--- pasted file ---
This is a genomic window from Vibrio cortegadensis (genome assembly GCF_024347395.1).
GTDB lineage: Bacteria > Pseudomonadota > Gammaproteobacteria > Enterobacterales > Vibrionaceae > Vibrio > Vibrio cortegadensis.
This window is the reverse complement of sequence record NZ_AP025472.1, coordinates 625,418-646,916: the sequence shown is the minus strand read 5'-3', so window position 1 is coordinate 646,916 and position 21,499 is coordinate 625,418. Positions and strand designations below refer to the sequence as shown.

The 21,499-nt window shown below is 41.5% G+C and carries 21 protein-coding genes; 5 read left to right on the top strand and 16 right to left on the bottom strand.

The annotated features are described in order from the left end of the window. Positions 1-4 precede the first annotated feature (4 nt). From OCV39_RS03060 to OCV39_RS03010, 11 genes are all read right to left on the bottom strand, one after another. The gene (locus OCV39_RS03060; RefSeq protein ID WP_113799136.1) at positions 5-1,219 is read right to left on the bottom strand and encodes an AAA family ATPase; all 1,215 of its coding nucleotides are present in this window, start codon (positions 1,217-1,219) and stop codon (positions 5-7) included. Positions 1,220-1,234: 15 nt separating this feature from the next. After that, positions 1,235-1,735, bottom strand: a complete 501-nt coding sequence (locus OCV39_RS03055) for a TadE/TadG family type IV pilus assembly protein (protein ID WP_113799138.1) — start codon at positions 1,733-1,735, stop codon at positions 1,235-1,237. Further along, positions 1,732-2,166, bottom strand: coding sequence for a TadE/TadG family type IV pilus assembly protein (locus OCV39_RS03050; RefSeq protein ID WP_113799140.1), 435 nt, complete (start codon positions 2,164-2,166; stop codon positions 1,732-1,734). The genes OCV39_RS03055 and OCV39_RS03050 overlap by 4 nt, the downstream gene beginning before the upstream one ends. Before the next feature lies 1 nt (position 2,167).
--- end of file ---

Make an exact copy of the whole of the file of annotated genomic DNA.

This is a genomic window from Vibrio cortegadensis (genome assembly GCF_024347395.1).
GTDB lineage: Bacteria > Pseudomonadota > Gammaproteobacteria > Enterobacterales > Vibrionaceae > Vibrio > Vibrio cortegadensis.
This window is the reverse complement of sequence record NZ_AP025472.1, coordinates 625,418-646,916: the sequence shown is the minus strand read 5'-3', so window position 1 is coordinate 646,916 and position 21,499 is coordinate 625,418. Positions and strand designations below refer to the sequence as shown.

The 21,499-nt window shown below is 41.5% G+C and carries 21 protein-coding genes; 5 read left to right on the top strand and 16 right to left on the bottom strand.

The annotated features are described in order from the left end of the window. Positions 1-4 precede the first annotated feature (4 nt). From OCV39_RS03060 to OCV39_RS03010, 11 genes are all read right to left on the bottom strand, one after another. The gene (locus OCV39_RS03060; RefSeq protein ID WP_113799136.1) at positions 5-1,219 is read right to left on the bottom strand and encodes an AAA family ATPase; all 1,215 of its coding nucleotides are present in this window, start codon (positions 1,217-1,219) and stop codon (positions 5-7) included. Positions 1,220-1,234: 15 nt separating this feature from the next. After that, positions 1,235-1,735, bottom strand: a complete 501-nt coding sequence (locus OCV39_RS03055) for a TadE/TadG family type IV pilus assembly protein (protein ID WP_113799138.1) — start codon at positions 1,733-1,735, stop codon at positions 1,235-1,237. Further along, positions 1,732-2,166, bottom strand: coding sequence for a TadE/TadG family type IV pilus assembly protein (locus OCV39_RS03050; RefSeq protein ID WP_113799140.1), 435 nt, complete (start codon positions 2,164-2,166; stop codon positions 1,732-1,734). The genes OCV39_RS03055 and OCV39_RS03050 overlap by 4 nt, the downstream gene beginning before the upstream one ends. Before the next feature lies 1 nt (position 2,167).